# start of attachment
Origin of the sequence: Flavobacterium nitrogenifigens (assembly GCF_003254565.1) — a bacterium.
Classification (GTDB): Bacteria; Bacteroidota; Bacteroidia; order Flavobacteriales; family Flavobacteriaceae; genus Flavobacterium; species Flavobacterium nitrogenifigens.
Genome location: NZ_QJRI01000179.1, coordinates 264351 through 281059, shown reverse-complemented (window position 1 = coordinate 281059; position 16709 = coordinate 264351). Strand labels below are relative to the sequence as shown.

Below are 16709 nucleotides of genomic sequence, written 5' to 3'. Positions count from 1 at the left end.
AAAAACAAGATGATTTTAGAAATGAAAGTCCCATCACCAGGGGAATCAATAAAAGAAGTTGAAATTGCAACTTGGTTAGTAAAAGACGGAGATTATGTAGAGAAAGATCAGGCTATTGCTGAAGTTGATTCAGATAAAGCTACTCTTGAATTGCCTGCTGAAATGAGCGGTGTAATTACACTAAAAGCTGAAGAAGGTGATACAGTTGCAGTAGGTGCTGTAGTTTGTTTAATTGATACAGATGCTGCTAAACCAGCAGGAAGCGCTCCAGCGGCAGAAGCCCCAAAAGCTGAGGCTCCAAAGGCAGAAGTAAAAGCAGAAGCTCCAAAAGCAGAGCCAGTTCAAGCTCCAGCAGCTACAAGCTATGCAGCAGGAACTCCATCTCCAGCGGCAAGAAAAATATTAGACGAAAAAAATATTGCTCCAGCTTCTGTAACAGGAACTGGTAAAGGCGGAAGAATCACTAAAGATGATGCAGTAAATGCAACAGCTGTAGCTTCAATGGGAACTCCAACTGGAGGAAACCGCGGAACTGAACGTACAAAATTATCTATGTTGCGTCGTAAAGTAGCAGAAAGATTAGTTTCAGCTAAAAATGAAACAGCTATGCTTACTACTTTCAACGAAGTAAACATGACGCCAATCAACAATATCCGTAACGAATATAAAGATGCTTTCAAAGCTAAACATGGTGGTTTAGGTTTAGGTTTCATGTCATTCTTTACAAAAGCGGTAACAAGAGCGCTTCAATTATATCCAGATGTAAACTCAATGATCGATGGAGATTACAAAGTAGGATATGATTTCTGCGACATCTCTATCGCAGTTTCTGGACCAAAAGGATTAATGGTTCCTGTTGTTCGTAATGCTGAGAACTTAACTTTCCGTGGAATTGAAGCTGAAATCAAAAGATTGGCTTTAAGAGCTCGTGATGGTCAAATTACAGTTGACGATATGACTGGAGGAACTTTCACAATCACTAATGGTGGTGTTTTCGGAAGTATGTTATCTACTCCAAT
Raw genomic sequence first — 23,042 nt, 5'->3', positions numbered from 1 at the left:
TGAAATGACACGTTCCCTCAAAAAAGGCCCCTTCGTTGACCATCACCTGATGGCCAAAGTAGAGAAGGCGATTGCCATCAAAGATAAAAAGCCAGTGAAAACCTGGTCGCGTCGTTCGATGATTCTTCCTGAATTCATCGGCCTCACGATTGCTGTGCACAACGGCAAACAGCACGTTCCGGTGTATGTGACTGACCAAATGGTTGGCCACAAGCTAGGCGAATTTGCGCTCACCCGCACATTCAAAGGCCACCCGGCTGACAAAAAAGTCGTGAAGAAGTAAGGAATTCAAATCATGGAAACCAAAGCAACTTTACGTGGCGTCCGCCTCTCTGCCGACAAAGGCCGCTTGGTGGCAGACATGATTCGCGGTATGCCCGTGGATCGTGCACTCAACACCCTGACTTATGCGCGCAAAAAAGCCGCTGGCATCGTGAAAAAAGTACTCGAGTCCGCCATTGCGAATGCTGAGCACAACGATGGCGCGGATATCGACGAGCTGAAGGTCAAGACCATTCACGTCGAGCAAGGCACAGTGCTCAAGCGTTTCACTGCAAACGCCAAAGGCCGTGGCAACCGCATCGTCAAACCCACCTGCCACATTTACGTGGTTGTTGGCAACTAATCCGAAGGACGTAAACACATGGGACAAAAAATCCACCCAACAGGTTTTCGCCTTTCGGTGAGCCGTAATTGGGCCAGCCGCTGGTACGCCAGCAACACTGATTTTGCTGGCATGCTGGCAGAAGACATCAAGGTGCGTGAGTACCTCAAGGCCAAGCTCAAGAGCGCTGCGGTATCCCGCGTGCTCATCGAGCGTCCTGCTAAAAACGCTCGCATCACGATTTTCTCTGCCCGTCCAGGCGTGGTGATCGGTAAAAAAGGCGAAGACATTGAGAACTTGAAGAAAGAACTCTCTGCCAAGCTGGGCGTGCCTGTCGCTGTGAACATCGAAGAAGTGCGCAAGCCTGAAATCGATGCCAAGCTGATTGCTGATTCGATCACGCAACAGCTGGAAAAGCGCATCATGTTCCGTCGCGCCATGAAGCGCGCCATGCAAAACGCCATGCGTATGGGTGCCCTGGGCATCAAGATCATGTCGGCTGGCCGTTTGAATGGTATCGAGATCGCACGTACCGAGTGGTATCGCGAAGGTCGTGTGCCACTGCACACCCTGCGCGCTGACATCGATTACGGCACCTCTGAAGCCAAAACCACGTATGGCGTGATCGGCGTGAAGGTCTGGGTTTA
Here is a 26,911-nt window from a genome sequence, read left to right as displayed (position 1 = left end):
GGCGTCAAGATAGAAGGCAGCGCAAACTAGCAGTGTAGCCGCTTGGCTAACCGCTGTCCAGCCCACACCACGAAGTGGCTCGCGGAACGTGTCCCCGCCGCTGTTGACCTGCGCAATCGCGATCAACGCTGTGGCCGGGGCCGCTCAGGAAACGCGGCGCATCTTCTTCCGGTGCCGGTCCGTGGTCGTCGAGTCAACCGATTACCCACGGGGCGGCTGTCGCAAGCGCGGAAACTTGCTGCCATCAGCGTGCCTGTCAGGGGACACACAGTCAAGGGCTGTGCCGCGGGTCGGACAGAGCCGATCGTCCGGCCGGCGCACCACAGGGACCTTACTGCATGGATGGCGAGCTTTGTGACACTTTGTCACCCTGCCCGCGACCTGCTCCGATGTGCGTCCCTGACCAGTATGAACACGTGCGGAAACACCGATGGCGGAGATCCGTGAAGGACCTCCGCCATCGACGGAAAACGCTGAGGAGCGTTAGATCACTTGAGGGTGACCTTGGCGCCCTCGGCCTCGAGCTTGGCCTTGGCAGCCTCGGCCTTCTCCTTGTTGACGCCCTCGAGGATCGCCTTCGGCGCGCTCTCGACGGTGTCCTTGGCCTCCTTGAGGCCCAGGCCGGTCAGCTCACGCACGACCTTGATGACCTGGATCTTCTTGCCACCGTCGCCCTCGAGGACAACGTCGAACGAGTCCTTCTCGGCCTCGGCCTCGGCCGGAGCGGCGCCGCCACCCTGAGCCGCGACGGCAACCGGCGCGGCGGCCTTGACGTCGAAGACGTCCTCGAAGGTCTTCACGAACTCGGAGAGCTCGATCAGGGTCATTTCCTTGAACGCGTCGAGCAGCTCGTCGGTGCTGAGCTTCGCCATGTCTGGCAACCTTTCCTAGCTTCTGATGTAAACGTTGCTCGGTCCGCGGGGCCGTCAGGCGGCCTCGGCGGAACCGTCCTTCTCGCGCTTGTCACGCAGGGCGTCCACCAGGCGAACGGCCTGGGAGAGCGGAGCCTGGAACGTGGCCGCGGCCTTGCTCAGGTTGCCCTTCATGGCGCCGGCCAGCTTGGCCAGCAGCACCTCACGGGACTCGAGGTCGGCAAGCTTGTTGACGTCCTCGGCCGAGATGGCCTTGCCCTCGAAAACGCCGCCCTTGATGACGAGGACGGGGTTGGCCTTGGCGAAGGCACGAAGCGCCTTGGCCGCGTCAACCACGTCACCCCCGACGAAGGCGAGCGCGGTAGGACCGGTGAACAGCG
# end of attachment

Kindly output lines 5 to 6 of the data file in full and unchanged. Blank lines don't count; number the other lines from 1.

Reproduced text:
AAAAACAAGATGATTTTAGAAATGAAAGTCCCATCACCAGGGGAATCAATAAAAGAAGTTGAAATTGCAACTTGGTTAGTAAAAGACGGAGATTATGTAGAGAAAGATCAGGCTATTGCTGAAGTTGATTCAGATAAAGCTACTCTTGAATTGCCTGCTGAAATGAGCGGTGTAATTACACTAAAAGCTGAAGAAGGTGATACAGTTGCAGTAGGTGCTGTAGTTTGTTTAATTGATACAGATGCTGCTAAACCAGCAGGAAGCGCTCCAGCGGCAGAAGCCCCAAAAGCTGAGGCTCCAAAGGCAGAAGTAAAAGCAGAAGCTCCAAAAGCAGAGCCAGTTCAAGCTCCAGCAGCTACAAGCTATGCAGCAGGAACTCCATCTCCAGCGGCAAGAAAAATATTAGACGAAAAAAATATTGCTCCAGCTTCTGTAACAGGAACTGGTAAAGGCGGAAGAATCACTAAAGATGATGCAGTAAATGCAACAGCTGTAGCTTCAATGGGAACTCCAACTGGAGGAAACCGCGGAACTGAACGTACAAAATTATCTATGTTGCGTCGTAAAGTAGCAGAAAGATTAGTTTCAGCTAAAAATGAAACAGCTATGCTTACTACTTTCAACGAAGTAAACATGACGCCAATCAACAATATCCGTAACGAATATAAAGATGCTTTCAAAGCTAAACATGGTGGTTTAGGTTTAGGTTTCATGTCATTCTTTACAAAAGCGGTAACAAGAGCGCTTCAATTATATCCAGATGTAAACTCAATGATCGATGGAGATTACAAAGTAGGATATGATTTCTGCGACATCTCTATCGCAGTTTCTGGACCAAAAGGATTAATGGTTCCTGTTGTTCGTAATGCTGAGAACTTAACTTTCCGTGGAATTGAAGCTGAAATCAAAAGATTGGCTTTAAGAGCTCGTGATGGTCAAATTACAGTTGACGATATGACTGGAGGAACTTTCACAATCACTAATGGTGGTGTTTTCGGAAGTATGTTATCTACTCCAAT
Raw genomic sequence first — 23,042 nt, 5'->3', positions numbered from 1 at the left: